Ensuring your business remains profitable is one of your most important responsibilities as a business owner. But do you have a plan for what to do when your business starts to generate a healthy profit? How can you avoid being blind-sided by the tax owing when the ATO comes calling?
While methods such as maximising deductions have their place in any tax planning strategy, a tax minimisation strategy that solely relies on deductions can leave you sacrificing profit in order to lower your tax when there may be other options available to you.
With you and your family relying on the profits generated by your business to fund your lifestyle, it's important you understand the most tax effective manner for distributing income and the best business structures that allow you to do so.
You may want to consider how a bucket company might fit in your overall tax planning strategy.
What are Bucket Companies used for?
A bucket company (otherwise known as a corporate beneficiary) is a company that is set up as a beneficiary of a trust with the purpose of allowing any income the trust distributes to the bucket company to be payable at the company tax rate, currently 25% (only if it is a base rate entity), as opposed to the individual marginal tax rate (the top tax rate for individuals is currently 49% including Medicare levy).
They're called bucket companies because they sit below a trust like a bucket and are used to distribute income to it.
It is important to keep in mind there are rules around Family Trusts and in those structures distributing within a family group, otherwise family trust distributions tax may apply.
How do Bucket Companies work?
There are generally three elements present for a bucket company:
There is usually a trust with surplus income to distribute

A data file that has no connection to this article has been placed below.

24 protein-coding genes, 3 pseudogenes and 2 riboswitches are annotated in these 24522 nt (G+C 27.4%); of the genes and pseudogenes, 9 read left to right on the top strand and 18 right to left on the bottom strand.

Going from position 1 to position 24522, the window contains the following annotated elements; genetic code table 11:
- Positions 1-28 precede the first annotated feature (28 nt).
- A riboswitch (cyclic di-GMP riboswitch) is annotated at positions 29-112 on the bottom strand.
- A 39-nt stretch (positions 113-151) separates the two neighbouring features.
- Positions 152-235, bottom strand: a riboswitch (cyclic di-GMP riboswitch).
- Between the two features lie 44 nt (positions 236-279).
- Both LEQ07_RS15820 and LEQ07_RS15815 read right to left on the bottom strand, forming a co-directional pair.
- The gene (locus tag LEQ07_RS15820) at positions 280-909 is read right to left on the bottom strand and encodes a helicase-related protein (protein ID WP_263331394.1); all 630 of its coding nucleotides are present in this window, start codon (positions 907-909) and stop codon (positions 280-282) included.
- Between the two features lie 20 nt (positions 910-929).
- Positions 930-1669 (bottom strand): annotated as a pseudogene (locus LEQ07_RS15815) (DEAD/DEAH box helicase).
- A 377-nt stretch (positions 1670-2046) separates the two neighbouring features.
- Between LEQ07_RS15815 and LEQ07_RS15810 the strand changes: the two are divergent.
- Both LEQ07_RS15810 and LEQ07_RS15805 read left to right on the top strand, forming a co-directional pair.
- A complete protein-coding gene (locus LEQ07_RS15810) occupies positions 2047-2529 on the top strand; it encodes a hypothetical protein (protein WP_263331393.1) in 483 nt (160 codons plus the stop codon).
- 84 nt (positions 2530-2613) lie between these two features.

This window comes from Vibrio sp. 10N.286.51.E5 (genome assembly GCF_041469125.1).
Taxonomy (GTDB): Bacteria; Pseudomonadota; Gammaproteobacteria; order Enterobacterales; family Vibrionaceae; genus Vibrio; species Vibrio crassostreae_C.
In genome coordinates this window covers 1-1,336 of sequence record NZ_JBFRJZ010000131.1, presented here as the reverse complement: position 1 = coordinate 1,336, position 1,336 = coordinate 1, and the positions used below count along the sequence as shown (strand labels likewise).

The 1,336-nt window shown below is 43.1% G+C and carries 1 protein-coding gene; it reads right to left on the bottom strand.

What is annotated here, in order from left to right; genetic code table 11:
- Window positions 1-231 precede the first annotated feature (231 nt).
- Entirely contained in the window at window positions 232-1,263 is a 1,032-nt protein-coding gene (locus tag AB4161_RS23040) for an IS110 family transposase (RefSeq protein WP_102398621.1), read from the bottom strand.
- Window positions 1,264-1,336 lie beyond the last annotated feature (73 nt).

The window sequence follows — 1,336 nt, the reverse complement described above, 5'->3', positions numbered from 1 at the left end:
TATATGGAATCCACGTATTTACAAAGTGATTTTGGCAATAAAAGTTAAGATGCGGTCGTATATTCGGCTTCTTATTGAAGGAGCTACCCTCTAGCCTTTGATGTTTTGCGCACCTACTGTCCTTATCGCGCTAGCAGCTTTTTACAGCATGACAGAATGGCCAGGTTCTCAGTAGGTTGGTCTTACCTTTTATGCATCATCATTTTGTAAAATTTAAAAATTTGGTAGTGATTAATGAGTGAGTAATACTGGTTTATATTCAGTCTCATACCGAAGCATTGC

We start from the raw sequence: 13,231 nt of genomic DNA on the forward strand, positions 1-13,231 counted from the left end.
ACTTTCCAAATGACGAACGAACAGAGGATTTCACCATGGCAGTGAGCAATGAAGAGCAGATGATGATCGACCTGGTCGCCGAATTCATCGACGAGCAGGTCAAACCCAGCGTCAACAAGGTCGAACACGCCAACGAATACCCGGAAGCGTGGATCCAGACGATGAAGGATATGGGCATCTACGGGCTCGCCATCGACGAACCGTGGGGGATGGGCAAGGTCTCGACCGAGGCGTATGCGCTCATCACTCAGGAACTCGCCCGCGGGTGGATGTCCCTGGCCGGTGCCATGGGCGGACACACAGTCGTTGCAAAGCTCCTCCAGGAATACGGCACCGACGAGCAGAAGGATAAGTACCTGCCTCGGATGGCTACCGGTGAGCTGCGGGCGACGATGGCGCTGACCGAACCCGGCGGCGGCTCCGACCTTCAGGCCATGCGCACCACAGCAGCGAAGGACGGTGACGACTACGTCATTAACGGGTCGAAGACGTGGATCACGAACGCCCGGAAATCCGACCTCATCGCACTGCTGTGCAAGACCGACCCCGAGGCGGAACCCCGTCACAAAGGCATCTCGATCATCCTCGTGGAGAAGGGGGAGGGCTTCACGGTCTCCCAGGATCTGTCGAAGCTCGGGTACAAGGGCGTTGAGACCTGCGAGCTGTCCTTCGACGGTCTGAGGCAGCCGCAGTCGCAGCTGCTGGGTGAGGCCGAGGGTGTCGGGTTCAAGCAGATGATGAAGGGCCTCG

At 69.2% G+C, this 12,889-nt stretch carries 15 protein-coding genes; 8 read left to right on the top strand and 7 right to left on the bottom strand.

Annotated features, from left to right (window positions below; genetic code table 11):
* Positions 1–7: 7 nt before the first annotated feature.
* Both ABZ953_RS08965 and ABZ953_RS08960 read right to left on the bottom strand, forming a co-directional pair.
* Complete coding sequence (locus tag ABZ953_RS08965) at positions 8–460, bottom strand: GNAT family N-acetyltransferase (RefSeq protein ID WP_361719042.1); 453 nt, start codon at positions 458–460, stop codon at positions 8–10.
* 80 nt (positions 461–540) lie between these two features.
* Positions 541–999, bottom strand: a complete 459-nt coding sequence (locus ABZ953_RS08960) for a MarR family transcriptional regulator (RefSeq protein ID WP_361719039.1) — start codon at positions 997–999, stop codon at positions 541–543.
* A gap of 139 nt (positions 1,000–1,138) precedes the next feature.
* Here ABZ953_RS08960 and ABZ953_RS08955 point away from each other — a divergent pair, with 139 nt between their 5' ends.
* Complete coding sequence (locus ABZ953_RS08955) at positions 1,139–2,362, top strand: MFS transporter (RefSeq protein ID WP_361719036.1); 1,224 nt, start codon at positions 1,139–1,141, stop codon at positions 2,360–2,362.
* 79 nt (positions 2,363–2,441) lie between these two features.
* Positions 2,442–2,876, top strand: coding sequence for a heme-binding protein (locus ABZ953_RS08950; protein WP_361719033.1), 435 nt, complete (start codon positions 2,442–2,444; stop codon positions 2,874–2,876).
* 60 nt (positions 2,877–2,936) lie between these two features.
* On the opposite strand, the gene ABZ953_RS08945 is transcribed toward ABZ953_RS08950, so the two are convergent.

The corporate beneficiary must fall within the definition ‘beneficiary’ under the trust deed
Consideration as to whether the bucket company is a part of a family group
Who should hold the Company's shares?
One of the main reasons bucket companies are used is to access the tax benefits they provide, and you should keep this in mind when you're making a decision around who holds the company's shares.
If an individual holds the shares, there is not as much flexibility in how the dividends can be distributed; they will need to be distributed exactly according to the shareholder percentage, however, if another kind of trust holds the shares the excess profits may be distributed in a way that allows for less total tax paid. For more on this see below (how to get money out of a bucket company).
What tax rate does a Bucket Company pay?
The bucket company pays the corporate tax rate, which could be 25% or 30% depending on the type of company. If the company is a base rate entity a company tax rate of 25% will apply, however, if it is not the company tax rate will likely be 30%. The corporate tax rate was higher in recent years at 27.5% from the 2017–18 to 2019–20 income years and 26% in the 2020–21 income year.
Taxing trust income
The general principle is that the net income of a trust is taxed at the hands of the beneficiaries; individuals and company beneficiaries pay tax on their portion of the trust’s income at the rates that apply to them.
The highest marginal tax rate for individuals (not including the Medicare levy) at the time of writing this article is 45% for people with taxable income of $180,000 or more. There is a flat tax rate of 30% for non base rate entity companies. Due to the current discrepancy between the highest marginal tax rate for individuals and the company tax rate, there is currently at least 15% savings potential. To illustrate, on an income distribution of $100,000, a corporate beneficiary would pay at least $15,000 less tax.
Commit to distributions
It is important that you ensure that when you distribute to the bucket company for the financial year, you also distribute the same amount to the company's bank account prior to lodging the tax return.
In particular, trusts must distribute to corporate beneficiaries otherwise the Unpaid Present Entitlement (UPE) rules may be triggered.
What can you do with money in a Bucket Company?
So far in this article we have looked at how bucket companies can help individuals to save tax by paying out dividends at company tax rates. This is not the only bucket company strategy available.
A bucket company can also be used for holding long-term investments, such as shares, properties, or investments. In this regard, the bucket company becomes an investment company that can generate another source of income for the owner. However, companies do not have access to the 50% Capital Gains Tax discount, but there may be other compelling reasons to use a company structure.
How do you get money out of the Bucket Company?
As has been already established, the trust distributes the income to the bucket company, which begs the question, how do you get money out of a bucket company?